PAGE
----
I’ve been thinking a lot lately about turning 25.
Having only recently celebrated my 24th birthday, you would be forgiven for thinking my concerns are somewhat premature… but alas, I’m sure they’ll continue to haunt me for the following nine months until another number is reached, this time being the doomed quarter of a century.
For years I have been travelling the world nearly non-stop. Throughout this time I have visited 60 or 70 something countries, 6 continents, and flown in all sorts of devices from an aeroplane to a jet, through to helicopters and even microflights.
But I haven’t always been this fearless and I’m often asked by readers, mostly women in their early-late twenties, why I turned to travel and was it the answer?
Spoiler: You’re Doomed for A Quarter Life Crisis
According to the Wikipedia definition of the phrase, a “quarter life crisis” can occur any time between the ages of late teens through to early thirties. While there’s no guarantee it will happen to you, that’s a pretty wide berth they’ve given you to use this as an ‘out’, quite literally in the case of a plane ticket in my circumstance. If anything this should be viewed as a good thing as it means that when it does happen (it probably will and that’s okay), you’ll know what the hell is going on. Its also good to know that you aren’t the only one and that almost all of us go through this period of soul searching, of an undying desire to just stop playing the game of life, pack up and escape it.
It happened to me at 22.
It begins with doubt and it almost certainly never ends in certainty… but life is not about knowing things for sure, but rather about putting your faith in new ideas and directions anyway because you know the ‘right’ decision is to follow your heart and let the rest work itself out.
Take for instance the time you’re sitting at your work desk and realise just how much you hate your job. The routine Monday conversation that consists of “How was your weekend?” followed by the designated hump day, followed by “One day ‘til Friday”, followed by Friday itself, leaves only Tuesday as the one day of the week for anything spontaneous to happen. The rest, it seems, is already all worked out for you.
Or it might come at the completion of your education, when the fancy robe and tasselled hat are supposed to mean something, but you wake up the following day feeling more of a burden on your shoulders to find a job, rather than a lightened load.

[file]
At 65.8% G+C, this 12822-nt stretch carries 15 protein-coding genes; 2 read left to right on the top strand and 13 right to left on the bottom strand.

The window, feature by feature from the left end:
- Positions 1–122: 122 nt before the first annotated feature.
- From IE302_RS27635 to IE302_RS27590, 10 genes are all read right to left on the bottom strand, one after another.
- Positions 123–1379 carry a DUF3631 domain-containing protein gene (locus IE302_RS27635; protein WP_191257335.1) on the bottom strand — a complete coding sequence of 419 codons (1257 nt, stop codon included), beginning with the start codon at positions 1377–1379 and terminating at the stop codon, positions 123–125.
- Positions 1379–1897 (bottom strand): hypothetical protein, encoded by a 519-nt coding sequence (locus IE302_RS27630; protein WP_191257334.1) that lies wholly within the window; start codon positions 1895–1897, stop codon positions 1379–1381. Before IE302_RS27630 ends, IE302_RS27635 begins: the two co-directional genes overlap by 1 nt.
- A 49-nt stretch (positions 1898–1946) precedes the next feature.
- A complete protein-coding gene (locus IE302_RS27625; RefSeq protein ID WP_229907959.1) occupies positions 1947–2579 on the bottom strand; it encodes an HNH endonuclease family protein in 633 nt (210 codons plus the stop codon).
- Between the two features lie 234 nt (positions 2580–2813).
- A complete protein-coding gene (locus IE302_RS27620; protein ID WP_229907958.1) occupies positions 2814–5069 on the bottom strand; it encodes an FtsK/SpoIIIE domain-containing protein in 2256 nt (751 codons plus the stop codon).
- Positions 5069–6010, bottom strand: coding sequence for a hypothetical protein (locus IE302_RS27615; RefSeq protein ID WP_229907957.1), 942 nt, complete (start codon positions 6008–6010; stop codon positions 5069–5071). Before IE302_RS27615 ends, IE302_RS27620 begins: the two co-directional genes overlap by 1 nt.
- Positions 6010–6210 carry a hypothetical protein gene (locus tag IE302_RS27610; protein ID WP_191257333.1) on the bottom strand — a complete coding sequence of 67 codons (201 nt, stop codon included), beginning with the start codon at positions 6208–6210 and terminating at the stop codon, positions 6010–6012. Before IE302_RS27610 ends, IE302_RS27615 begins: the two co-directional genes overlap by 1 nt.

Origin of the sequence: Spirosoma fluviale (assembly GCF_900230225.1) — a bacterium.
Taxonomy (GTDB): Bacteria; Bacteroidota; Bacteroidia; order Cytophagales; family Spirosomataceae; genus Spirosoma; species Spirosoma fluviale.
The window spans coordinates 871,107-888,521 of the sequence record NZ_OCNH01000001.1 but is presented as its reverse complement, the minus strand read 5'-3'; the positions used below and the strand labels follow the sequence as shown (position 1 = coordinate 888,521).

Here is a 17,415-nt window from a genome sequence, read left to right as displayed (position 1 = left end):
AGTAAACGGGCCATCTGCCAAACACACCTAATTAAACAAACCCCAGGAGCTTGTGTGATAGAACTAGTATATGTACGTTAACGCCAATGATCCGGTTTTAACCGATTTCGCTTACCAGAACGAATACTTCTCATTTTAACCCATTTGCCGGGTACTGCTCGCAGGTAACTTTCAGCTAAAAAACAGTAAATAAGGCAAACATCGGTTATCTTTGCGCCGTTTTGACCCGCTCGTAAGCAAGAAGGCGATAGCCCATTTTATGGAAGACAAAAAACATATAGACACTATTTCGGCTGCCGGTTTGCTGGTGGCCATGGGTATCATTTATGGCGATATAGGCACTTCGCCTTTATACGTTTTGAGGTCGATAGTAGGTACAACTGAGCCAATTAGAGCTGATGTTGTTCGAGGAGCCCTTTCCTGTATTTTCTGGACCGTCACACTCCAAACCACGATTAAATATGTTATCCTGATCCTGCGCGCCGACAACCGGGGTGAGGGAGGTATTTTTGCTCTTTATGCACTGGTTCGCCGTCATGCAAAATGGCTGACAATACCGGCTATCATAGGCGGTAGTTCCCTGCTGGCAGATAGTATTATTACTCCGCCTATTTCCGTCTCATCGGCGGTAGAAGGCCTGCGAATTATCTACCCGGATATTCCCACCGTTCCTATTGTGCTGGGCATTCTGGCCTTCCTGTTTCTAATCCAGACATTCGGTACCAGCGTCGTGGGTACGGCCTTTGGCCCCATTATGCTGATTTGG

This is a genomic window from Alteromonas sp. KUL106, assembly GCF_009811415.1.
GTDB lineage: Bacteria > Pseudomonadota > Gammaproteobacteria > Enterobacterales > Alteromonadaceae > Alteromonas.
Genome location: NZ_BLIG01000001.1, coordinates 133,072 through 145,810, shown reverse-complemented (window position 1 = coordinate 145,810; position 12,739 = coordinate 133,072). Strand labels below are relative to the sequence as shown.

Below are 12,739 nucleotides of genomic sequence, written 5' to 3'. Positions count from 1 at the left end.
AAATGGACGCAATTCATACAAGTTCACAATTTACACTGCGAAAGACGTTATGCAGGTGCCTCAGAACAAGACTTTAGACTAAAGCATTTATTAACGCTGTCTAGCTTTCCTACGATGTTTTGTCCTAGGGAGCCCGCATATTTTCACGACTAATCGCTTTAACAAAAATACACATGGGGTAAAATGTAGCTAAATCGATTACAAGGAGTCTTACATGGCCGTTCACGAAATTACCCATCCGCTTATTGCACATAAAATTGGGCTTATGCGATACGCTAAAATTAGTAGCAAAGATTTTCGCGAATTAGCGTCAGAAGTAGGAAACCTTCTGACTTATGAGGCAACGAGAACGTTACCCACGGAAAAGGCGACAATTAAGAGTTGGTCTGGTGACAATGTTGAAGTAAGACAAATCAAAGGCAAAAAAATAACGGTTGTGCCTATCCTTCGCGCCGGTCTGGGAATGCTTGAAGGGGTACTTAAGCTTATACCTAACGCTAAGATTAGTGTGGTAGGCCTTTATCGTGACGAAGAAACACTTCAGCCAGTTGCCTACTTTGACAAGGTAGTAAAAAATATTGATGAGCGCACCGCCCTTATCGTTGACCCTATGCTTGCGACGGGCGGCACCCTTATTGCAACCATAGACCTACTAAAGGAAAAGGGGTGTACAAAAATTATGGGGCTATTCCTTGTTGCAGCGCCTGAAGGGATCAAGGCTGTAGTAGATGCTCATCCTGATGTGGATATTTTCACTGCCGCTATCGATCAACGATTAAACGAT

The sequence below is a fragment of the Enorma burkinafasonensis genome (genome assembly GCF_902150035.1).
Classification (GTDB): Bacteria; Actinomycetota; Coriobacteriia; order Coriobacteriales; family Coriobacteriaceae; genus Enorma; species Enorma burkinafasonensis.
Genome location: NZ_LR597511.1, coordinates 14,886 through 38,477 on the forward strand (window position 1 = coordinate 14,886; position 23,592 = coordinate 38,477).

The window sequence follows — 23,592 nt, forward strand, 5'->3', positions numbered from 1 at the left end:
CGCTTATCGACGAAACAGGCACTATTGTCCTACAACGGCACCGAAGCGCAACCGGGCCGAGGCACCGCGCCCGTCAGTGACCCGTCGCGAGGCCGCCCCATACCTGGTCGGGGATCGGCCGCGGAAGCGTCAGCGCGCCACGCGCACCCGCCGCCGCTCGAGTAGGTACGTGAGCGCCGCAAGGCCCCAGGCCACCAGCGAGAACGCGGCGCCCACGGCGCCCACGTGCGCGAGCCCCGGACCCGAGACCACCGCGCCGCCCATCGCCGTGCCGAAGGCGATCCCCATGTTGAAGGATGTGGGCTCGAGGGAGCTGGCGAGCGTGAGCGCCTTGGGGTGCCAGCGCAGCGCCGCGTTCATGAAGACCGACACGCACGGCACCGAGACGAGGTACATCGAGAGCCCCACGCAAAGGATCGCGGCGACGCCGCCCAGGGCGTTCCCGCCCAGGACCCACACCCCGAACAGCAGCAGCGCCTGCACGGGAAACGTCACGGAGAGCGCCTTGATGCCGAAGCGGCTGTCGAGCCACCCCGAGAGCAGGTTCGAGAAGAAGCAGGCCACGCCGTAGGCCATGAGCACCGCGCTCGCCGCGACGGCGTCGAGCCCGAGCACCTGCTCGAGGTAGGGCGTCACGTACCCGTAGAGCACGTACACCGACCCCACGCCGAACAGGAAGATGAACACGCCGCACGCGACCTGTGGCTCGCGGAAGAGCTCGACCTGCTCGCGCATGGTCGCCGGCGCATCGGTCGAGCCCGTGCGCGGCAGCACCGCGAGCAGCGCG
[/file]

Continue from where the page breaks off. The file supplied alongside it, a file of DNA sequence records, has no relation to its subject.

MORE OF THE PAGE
Then there’s the moment you’re sitting in your friends’ lounge on her nice new couch in her nice new house, nursing her nice new baby and saying nice things about her life. You suddenly realise that you’re single, renting a house that pays someone else’s mortgage and have little to no desire to breed any time soon. After all, you can’t look after yourself let alone another person (cats on the other hand… you probably have twelve).
Why you should turn to Travel
What I’m saying is that it happens. At one point or another in your window for a quarter life crisis, you’re going to have one. You’re going to let doubt creep in for a second and before you know it, that small glimpse of doubt has manifested into a complete and utterly uncontrollable sense of misery. You’re not happy and you know it.
When it happened to me (post university degree that I didn’t really even want or need in the Arts variety), I turned to travel. I booked a one way ticket to London and said goodbye to the life I once knew.
I was scared, sure. But I was more scared of turning thirty and not being able to say I enjoyed my twenties, or worse yet turning forty and still not knowing myself, let alone the world.
I soon realised travel could give me a better education than any. I had spent years of my childhood, teenage years and early adulthood reading textbooks about places I thought I would never see. I studied Russian history at university because it excited me and the history of my own country was a mere hundred years old.
Once abroad I made more friends than I had in my life, and they were all more like me. They didn’t ask “why?”. Rather they, like me, asked “why not!?”.
Instead of merely reading about people, culture and history, I met local people in their hometowns and let them show me around their city. I learned more than the textbooks could ever teach me and I always made an effort to learn their language, if even for the life of me all I can remember from Portuguese is a warm “Obrigado!” (Still not remembering what that actually means but it sounds good anyway).
But most importantly of all, I learned about who I was. I learned what I liked and didn’t like. Before travelling to find out who I was, I wasn’t open minded enough to care to find out. It doesn’t matter where you are on your journey, just make the next step count.